Speeding up the electrification of our car fleet and other means of transport requires a full integration of electric vehicles in urban mobility policies and in the electricity grid, both as energy consumers and potential storage facilities. This means that we will need to look not only at our energy and transport systems but also at our digital market.

 

This complex endeavour, with medium and long-term implications on our competitiveness and mobility, will inevitably need to be built upon:

  • Compatible and interoperable standards
  • Effective and realistic harmonized testing procedures
  • Strong and reliable evidence, to accompany, support and implement our policy choices.

 

All this will be done through the European e-mobility Interoperability Centre that I am delighted that we can inaugurate today. But this is also a case-in-point of the broadening and deepening of our transatlantic scientific and technical cooperation.

 

2. Our transatlantic partnership

This Tuesday I came back from the US. This visit showed me that our strategic partnership on the energy and innovation fronts is alive and kicking. I found fully engaged interlocutors, first amongst which Secretary of Energy Ernest Moniz. Engaged in the energy transformation and the preparation of COP21, determined to reap the benefits of joined-up research and innovation, convinced that the strengthening of our economic ties will be mutually beneficial.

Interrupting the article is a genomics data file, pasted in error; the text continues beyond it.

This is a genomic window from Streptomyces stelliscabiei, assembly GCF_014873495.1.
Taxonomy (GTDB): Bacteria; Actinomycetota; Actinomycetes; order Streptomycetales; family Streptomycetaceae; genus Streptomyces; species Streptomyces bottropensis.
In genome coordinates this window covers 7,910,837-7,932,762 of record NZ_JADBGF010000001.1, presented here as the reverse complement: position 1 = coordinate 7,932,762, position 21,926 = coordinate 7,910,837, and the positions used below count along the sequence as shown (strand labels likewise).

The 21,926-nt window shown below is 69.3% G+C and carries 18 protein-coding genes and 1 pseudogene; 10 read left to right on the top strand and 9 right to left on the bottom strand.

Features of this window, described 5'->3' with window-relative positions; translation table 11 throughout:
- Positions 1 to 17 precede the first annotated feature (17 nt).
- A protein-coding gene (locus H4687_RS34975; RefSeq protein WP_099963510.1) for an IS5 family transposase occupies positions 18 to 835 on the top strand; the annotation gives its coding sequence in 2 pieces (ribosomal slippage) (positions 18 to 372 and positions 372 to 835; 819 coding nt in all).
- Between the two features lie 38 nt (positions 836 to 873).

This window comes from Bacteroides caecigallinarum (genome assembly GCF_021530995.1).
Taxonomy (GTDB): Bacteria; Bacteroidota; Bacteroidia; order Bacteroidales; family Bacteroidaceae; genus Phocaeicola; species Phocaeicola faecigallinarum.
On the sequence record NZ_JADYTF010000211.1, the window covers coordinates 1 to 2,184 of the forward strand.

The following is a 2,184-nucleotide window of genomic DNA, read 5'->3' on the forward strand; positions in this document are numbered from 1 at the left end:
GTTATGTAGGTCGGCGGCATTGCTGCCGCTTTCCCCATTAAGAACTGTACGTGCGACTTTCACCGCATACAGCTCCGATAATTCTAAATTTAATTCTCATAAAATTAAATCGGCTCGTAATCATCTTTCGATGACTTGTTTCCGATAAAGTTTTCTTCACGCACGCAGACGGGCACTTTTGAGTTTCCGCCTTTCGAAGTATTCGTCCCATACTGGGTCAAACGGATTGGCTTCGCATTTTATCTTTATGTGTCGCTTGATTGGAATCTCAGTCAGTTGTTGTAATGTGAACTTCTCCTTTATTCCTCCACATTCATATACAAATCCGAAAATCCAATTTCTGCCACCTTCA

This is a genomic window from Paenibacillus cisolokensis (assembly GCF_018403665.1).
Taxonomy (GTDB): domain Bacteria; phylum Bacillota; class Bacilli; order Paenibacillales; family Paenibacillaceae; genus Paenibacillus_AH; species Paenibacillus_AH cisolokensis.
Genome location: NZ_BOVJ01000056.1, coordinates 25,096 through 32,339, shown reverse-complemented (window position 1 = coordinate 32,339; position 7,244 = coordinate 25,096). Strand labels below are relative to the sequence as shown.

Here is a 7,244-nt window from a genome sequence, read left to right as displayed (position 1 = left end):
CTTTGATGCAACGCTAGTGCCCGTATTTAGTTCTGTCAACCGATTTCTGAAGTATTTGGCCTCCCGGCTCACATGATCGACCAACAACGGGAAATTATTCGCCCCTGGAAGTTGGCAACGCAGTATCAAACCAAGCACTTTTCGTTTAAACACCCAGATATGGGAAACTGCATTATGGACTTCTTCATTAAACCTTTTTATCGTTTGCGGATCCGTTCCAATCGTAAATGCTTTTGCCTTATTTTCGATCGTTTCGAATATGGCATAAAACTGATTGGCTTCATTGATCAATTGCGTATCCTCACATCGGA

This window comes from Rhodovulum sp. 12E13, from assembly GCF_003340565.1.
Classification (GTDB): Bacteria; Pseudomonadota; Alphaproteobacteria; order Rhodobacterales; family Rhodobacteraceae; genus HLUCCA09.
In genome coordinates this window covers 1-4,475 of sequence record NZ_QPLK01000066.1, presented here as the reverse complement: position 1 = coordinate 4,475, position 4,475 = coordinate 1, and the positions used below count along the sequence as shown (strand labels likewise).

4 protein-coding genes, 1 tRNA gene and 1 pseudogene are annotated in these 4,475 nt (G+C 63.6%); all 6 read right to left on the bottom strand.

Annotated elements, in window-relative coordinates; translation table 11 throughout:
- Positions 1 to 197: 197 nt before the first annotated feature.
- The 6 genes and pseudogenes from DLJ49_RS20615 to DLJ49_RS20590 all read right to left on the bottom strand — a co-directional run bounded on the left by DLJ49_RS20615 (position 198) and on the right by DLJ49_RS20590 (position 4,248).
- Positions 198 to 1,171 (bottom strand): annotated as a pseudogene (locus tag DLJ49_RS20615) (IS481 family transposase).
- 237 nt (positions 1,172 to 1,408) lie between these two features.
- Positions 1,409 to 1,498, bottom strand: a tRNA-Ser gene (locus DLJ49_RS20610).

Harmonised industrial standards and test procedures play a key role in that respect. They will reduce trade and technical barriers, and allow different systems from global suppliers to work together.

It is for this reason that the European Commission in-house science service, the JRC, together with the U.S. Department of Energy (DoE), are leveraging their experience and state-of-the-art facilities to enable universal connectivity and interoperability between electric vehicles (EV) and electric charging infrastructure.

The investment in pre-normative research facilities fully supports the political goals mentioned above.

The new JRC laboratories will face the challenge – together with their US twins at the Argonne National Laboratories – to help creating “a common language” that the entire chainfrom the energy source to the electric vehicle, can speak and understand.